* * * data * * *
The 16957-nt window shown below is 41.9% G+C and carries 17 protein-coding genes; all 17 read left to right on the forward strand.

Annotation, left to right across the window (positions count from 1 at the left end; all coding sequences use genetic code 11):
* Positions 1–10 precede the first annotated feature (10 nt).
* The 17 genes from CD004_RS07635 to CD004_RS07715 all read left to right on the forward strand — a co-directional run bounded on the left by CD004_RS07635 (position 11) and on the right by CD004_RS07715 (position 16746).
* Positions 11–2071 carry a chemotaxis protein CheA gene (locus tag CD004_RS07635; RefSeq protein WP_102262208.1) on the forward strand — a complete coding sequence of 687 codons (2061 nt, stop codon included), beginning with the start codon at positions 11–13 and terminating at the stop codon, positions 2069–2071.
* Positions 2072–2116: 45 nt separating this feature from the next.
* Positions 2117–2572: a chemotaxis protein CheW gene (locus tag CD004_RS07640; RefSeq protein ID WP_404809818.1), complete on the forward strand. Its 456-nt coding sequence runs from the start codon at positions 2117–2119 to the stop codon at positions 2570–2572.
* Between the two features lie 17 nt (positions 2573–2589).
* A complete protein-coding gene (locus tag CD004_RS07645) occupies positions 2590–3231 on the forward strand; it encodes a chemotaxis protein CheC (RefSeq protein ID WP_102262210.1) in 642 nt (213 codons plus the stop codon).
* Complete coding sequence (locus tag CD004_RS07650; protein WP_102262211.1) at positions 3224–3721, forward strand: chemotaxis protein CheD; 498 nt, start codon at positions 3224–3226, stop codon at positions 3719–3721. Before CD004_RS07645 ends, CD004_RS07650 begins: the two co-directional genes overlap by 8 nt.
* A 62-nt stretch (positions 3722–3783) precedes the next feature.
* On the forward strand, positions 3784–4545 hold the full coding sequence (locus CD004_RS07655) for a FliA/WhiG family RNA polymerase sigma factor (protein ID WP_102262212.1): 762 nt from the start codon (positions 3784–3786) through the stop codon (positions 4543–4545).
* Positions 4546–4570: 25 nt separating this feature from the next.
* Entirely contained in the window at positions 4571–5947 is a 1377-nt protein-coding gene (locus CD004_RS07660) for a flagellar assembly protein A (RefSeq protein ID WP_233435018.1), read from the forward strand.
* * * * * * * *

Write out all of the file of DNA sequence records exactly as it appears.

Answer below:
The 16957-nt window shown below is 41.9% G+C and carries 17 protein-coding genes; all 17 read left to right on the forward strand.

Annotation, left to right across the window (positions count from 1 at the left end; all coding sequences use genetic code 11):
* Positions 1–10 precede the first annotated feature (10 nt).
* The 17 genes from CD004_RS07635 to CD004_RS07715 all read left to right on the forward strand — a co-directional run bounded on the left by CD004_RS07635 (position 11) and on the right by CD004_RS07715 (position 16746).
* Positions 11–2071 carry a chemotaxis protein CheA gene (locus tag CD004_RS07635; RefSeq protein WP_102262208.1) on the forward strand — a complete coding sequence of 687 codons (2061 nt, stop codon included), beginning with the start codon at positions 11–13 and terminating at the stop codon, positions 2069–2071.
* Positions 2072–2116: 45 nt separating this feature from the next.
* Positions 2117–2572: a chemotaxis protein CheW gene (locus tag CD004_RS07640; RefSeq protein ID WP_404809818.1), complete on the forward strand. Its 456-nt coding sequence runs from the start codon at positions 2117–2119 to the stop codon at positions 2570–2572.
* Between the two features lie 17 nt (positions 2573–2589).
* A complete protein-coding gene (locus tag CD004_RS07645) occupies positions 2590–3231 on the forward strand; it encodes a chemotaxis protein CheC (RefSeq protein ID WP_102262210.1) in 642 nt (213 codons plus the stop codon).
* Complete coding sequence (locus tag CD004_RS07650; protein WP_102262211.1) at positions 3224–3721, forward strand: chemotaxis protein CheD; 498 nt, start codon at positions 3224–3226, stop codon at positions 3719–3721. Before CD004_RS07645 ends, CD004_RS07650 begins: the two co-directional genes overlap by 8 nt.
* A 62-nt stretch (positions 3722–3783) precedes the next feature.
* On the forward strand, positions 3784–4545 hold the full coding sequence (locus CD004_RS07655) for a FliA/WhiG family RNA polymerase sigma factor (protein ID WP_102262212.1): 762 nt from the start codon (positions 3784–3786) through the stop codon (positions 4543–4545).
* Positions 4546–4570: 25 nt separating this feature from the next.
* Entirely contained in the window at positions 4571–5947 is a 1377-nt protein-coding gene (locus CD004_RS07660) for a flagellar assembly protein A (RefSeq protein ID WP_233435018.1), read from the forward strand.